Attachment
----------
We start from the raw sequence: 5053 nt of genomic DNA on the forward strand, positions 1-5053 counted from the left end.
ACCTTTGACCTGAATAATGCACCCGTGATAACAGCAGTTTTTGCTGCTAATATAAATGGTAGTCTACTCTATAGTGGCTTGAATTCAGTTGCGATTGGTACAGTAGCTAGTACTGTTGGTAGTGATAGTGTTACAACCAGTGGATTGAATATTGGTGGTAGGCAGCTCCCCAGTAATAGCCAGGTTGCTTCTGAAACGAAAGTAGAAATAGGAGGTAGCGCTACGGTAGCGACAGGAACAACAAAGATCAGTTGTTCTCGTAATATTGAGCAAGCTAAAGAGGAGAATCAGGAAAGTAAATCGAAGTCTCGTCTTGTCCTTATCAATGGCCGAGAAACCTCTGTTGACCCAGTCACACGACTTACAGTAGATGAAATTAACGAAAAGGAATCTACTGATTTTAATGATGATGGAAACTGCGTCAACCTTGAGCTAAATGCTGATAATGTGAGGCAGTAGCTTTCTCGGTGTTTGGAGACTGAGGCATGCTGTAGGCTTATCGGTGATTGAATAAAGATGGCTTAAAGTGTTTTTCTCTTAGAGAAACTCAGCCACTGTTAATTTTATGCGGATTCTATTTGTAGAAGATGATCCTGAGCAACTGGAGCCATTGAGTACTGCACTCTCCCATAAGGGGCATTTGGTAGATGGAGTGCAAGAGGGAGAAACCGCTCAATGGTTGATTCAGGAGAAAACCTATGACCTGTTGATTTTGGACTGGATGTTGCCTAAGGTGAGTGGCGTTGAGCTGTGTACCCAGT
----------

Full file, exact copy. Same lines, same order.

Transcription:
We start from the raw sequence: 5053 nt of genomic DNA on the forward strand, positions 1-5053 counted from the left end.
ACCTTTGACCTGAATAATGCACCCGTGATAACAGCAGTTTTTGCTGCTAATATAAATGGTAGTCTACTCTATAGTGGCTTGAATTCAGTTGCGATTGGTACAGTAGCTAGTACTGTTGGTAGTGATAGTGTTACAACCAGTGGATTGAATATTGGTGGTAGGCAGCTCCCCAGTAATAGCCAGGTTGCTTCTGAAACGAAAGTAGAAATAGGAGGTAGCGCTACGGTAGCGACAGGAACAACAAAGATCAGTTGTTCTCGTAATATTGAGCAAGCTAAAGAGGAGAATCAGGAAAGTAAATCGAAGTCTCGTCTTGTCCTTATCAATGGCCGAGAAACCTCTGTTGACCCAGTCACACGACTTACAGTAGATGAAATTAACGAAAAGGAATCTACTGATTTTAATGATGATGGAAACTGCGTCAACCTTGAGCTAAATGCTGATAATGTGAGGCAGTAGCTTTCTCGGTGTTTGGAGACTGAGGCATGCTGTAGGCTTATCGGTGATTGAATAAAGATGGCTTAAAGTGTTTTTCTCTTAGAGAAACTCAGCCACTGTTAATTTTATGCGGATTCTATTTGTAGAAGATGATCCTGAGCAACTGGAGCCATTGAGTACTGCACTCTCCCATAAGGGGCATTTGGTAGATGGAGTGCAAGAGGGAGAAACCGCTCAATGGTTGATTCAGGAGAAAACCTATGACCTGTTGATTTTGGACTGGATGTTGCCTAAGGTGAGTGGCGTTGAGCTGTGTACCCAGT